By 1972, 90 percent of the Jews in the Arab world had fled. The wealthy and well-connected, about 200,000 in number, tended to move West to Europe or the U.S., while the remaining 660,000 went to Israel. (The chronology in non-Arab Iran is somewhat different; perhaps a third left between 1948 and 1953, while the rest departed between the Islamic Revolution in 1979 and today.)

Violent pogroms played a role in showing the Jews to the door, as did continuing governmental scheming, including, according to Julius, secret recommendations of the Arab League from 1950-55 “designed to put pressure on the Jews remaining in Arab countries to leave their homes ‘without giving the impression of expelling them.’” Jews in Yemen and Iraq, under increasing stress, in the end were ransomed by Israel, and in the early 1960s the World Jewish Congress paid $250 a head to Morocco to let its Jews leave.


One of Julius’s central aims in Uprooted is to put the lie to the claim that, until modern-day Zionism came along to poison the atmosphere, Jews under Muslim rule had enjoyed a long “golden age” of tolerance and interfaith understanding. Adopting Bernard Lewis’s judgment that this concept of Muslim tolerance represents, in her summary, “one of the great myths of history propagated by 19th-century intellectuals,” Julius enumerates the many massacres of Jews that took place throughout Muslim and Arab history, asserting that “for fourteen centuries, life for a defenseless minority [had been] precarious and insecure.”

To illustrate, she leads us into the “Jewish quarter” to demonstrate what life was like as dhimmis, possessing the inferior status imposed on non-Muslim monotheists by order of the Pact of Omar (variously dated to the 7th or 9th century). Those who submitted to their Islamic conquerors and gave up the right to bear arms were granted a pledge of security and thus saved from death, slavery, ransom, or deportation. But being a dhimmi required the payment of a harsh tax and submission to a second-class life of humiliation and degradation in which safety was never assured. Dhimmis were required to wear special clothes and badges, to step aside for Muslims in the street, and to suffer any insult or assault that was meted out. Forbidden from building homes or houses of worship taller than buildings belonging to Muslims, they were also forbidden from riding horses, marrying Muslim women, or testifying against a Muslim in court. Constant pressure was applied to both Jews and Christians to convert to Islam and thus save themselves from the onerous tax.

The institution of “dhimmitude” continued in place for more than a millennium until it was discouraged by European colonial powers in the 19th and 20th centuries (even as they turned a blind eye to violent Islamic expressions of anti-Semitism). But, argues Julius, its conception of the Jews as an inferior people remained very much alive as a motivating factor in the expulsions of Mizraḥi Jews from Arab lands, and still today it persists in the stubborn rejection of Israel. The early Arab fury against Zionism, in this view, had little or nothing to do with concern for the Palestinians (who had not yet rejected the partition of the land they shared with the Zionists). Instead, it had everything to do with a baked-in hatred of Jews and outrage that so debased and despised a people should be allowed to insert itself as a sovereign nation into the (purported) heartland of Islam.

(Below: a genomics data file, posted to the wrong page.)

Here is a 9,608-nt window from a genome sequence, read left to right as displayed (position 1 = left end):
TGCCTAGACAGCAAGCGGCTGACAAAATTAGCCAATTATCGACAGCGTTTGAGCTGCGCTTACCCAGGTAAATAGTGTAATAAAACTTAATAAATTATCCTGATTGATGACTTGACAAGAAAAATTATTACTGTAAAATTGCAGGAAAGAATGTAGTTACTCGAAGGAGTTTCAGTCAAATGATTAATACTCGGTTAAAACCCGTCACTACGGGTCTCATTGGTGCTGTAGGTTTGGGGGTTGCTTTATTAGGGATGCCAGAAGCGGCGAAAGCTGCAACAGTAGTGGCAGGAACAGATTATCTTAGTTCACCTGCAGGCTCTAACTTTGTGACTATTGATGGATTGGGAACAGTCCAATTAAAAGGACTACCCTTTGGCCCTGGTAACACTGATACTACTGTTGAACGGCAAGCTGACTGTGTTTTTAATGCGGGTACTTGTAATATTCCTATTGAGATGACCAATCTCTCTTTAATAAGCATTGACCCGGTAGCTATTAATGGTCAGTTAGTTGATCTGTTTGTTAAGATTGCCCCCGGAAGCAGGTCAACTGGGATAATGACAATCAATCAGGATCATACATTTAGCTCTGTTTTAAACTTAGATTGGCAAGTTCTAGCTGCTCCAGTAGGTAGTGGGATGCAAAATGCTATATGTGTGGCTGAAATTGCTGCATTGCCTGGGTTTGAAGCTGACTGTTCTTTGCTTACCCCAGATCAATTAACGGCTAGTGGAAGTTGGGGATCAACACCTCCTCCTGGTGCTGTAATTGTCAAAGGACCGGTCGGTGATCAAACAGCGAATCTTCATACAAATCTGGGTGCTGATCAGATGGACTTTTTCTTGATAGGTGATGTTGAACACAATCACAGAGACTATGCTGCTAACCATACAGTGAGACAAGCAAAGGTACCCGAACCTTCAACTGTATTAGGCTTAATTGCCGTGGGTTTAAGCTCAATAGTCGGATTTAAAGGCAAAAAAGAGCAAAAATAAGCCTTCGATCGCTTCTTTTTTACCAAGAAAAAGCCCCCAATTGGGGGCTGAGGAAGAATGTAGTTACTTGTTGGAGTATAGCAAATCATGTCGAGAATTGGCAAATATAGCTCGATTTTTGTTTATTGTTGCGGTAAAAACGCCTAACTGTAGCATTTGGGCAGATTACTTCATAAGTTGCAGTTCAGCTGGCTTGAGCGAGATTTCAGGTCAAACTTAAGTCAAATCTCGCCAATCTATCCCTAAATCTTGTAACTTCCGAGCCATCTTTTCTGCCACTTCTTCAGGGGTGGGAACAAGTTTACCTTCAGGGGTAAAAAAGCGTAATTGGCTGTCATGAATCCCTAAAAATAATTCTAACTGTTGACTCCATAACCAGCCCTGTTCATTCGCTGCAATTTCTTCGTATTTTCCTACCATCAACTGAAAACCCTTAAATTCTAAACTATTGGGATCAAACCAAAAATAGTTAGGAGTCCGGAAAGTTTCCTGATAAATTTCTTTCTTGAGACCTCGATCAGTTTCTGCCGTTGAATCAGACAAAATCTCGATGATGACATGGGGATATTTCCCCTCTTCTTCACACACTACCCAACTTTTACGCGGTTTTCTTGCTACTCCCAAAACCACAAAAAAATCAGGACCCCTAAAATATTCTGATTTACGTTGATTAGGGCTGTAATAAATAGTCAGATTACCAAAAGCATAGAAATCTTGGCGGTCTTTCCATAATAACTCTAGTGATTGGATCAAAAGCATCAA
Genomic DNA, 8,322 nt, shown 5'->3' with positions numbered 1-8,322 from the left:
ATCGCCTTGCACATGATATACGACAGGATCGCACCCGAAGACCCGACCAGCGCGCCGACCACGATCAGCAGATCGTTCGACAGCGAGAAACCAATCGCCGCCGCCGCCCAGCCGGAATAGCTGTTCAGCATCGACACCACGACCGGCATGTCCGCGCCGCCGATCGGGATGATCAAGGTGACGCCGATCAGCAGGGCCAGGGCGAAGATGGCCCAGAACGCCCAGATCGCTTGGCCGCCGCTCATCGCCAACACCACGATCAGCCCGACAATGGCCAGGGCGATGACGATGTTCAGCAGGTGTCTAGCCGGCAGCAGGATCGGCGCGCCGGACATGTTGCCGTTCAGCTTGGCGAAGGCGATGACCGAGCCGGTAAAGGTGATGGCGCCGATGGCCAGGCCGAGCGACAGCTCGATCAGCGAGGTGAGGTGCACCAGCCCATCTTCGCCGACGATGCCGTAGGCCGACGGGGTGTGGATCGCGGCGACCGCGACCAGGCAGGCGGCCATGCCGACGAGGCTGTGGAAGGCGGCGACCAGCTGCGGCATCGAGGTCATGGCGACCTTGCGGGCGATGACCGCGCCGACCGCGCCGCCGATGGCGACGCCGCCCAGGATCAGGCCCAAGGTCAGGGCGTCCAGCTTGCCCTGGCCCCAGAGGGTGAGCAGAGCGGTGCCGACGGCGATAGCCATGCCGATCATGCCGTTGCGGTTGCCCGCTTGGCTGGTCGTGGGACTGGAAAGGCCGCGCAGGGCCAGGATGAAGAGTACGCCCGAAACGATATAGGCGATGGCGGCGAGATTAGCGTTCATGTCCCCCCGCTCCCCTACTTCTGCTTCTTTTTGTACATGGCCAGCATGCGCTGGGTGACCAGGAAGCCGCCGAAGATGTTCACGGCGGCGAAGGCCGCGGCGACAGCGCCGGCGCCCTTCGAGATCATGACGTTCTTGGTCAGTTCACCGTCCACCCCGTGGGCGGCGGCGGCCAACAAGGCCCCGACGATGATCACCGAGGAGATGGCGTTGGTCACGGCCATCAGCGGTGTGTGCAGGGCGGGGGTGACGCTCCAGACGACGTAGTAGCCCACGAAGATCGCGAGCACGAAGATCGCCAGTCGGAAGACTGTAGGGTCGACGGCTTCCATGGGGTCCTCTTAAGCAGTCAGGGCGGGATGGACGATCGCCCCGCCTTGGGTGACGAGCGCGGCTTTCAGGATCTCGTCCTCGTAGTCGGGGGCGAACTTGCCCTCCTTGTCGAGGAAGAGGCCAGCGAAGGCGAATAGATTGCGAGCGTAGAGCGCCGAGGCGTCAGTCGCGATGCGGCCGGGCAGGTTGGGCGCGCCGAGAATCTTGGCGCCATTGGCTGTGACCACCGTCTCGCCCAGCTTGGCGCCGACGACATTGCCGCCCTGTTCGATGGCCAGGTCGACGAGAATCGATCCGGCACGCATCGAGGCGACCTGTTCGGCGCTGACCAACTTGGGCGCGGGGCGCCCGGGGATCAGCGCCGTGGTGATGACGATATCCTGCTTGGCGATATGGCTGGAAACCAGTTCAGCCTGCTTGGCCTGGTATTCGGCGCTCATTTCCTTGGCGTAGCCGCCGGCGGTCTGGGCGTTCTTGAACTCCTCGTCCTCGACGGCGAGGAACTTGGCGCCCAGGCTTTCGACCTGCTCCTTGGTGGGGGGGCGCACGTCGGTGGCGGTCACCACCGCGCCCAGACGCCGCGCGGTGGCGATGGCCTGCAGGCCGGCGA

Julius quotes Victor Hayoun, who survived a pogrom in Tunisia in 1941, describing the unpredictable relations between Arab and Jew under the social legacy of dhimmitude: “Our Arab neighbors, whose conduct toward us ranged from sincere fraternity to humiliation and even pogroms, . . . had sharpened my childish feeling that we were tolerated by the ‘masters of the place’ and they could get so angry as to make my status precarious.” Thus, rioting mobs in the late 1940s in almost every Arab country chanted “Itbach al-Yahud (murder the Jews) and Yahud klib al-Arab (the Jews are the dogs of the Arabs).


In Uprooted, Lyn Julius has not endeavored to write an academic history in the manner of Martin Gilbert’s In Ishmael’s House or Bernard Lewis’s The Jews of Islam. Nor is her book a work of original journalism. Nor, unlike such memoirs of Jewish life in Arab lands as André Aciman’s Out of Egypt and the late Lucette Lagnado’s The Man in the White Sharkskin Suit, is it constructed around a driving personal narrative. Rather, Uprooted is a personal cri de coeur that attempts to explain, from the inside, via anecdotes and particularly valuable references to little-translated works in French, the experiences of the now lost communities of Jews who were unjustly expelled from lands they had settled long before Muhammad dictated a single surah. It seeks, above all, redress for the relative silence, both in Israel and, especially, outside of it, that has greeted their traumatic experience.

In Israel, repeated Mizraḥi efforts to raise the issue of compensation have rarely gained traction. Rather than dwelling on the tragic losses of the past, not just of the Mizraḥim but also of the tattered remnant of European Jews recently absorbed by the new state, the national focus was on forging modern Israelis out of immigrants, many of them indigent or even illiterate, from more than one-hundred communities across the globe. “The submissive and apologetic Diaspora Jew,” Julius writes, “would be transformed into a proud and virile, Hebrew-speaking Israeli.”

As is well known, this effort led to its own humiliations and hardships. The classic Israeli film Sallah Shabati (1964) satirized, at once uproariously and bitterly, the austere new life that Mizraḥim found waiting for them in their new-old home. Already grappling with the wholesale destruction of their way of life, they resented the tent camps and makeshift cabins in which they were housed for too long. And of course there was discrimination by Israel’s Ashkenazim who looked down upon their “primitive” ways.